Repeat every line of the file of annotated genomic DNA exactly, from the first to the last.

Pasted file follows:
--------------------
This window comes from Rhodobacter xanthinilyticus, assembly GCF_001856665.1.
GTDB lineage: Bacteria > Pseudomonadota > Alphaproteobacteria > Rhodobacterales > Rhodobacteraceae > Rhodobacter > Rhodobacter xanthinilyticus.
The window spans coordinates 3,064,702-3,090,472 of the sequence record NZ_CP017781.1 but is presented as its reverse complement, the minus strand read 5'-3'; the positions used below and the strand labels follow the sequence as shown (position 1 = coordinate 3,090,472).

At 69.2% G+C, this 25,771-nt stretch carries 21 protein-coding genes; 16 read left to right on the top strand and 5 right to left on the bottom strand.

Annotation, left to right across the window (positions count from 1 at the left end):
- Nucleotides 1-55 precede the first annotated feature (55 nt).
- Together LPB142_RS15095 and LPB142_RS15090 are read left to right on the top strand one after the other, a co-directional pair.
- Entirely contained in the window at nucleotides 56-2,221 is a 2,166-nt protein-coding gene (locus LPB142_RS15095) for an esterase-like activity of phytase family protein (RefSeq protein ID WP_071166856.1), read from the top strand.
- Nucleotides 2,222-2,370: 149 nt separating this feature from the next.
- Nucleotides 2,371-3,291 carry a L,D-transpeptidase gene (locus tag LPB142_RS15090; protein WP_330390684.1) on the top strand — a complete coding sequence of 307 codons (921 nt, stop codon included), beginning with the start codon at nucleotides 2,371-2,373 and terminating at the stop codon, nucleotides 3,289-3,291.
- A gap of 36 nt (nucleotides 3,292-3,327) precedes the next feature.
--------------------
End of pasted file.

This window comes from Rhodobacter xanthinilyticus, assembly GCF_001856665.1.
GTDB lineage: Bacteria > Pseudomonadota > Alphaproteobacteria > Rhodobacterales > Rhodobacteraceae > Rhodobacter > Rhodobacter xanthinilyticus.
The window spans coordinates 3,064,702-3,090,472 of the sequence record NZ_CP017781.1 but is presented as its reverse complement, the minus strand read 5'-3'; the positions used below and the strand labels follow the sequence as shown (position 1 = coordinate 3,090,472).

At 69.2% G+C, this 25,771-nt stretch carries 21 protein-coding genes; 16 read left to right on the top strand and 5 right to left on the bottom strand.

Annotation, left to right across the window (positions count from 1 at the left end):
- Nucleotides 1-55 precede the first annotated feature (55 nt).
- Together LPB142_RS15095 and LPB142_RS15090 are read left to right on the top strand one after the other, a co-directional pair.
- Entirely contained in the window at nucleotides 56-2,221 is a 2,166-nt protein-coding gene (locus LPB142_RS15095) for an esterase-like activity of phytase family protein (RefSeq protein ID WP_071166856.1), read from the top strand.
- Nucleotides 2,222-2,370: 149 nt separating this feature from the next.
- Nucleotides 2,371-3,291 carry a L,D-transpeptidase gene (locus tag LPB142_RS15090; protein WP_330390684.1) on the top strand — a complete coding sequence of 307 codons (921 nt, stop codon included), beginning with the start codon at nucleotides 2,371-2,373 and terminating at the stop codon, nucleotides 3,289-3,291.
- A gap of 36 nt (nucleotides 3,292-3,327) precedes the next feature.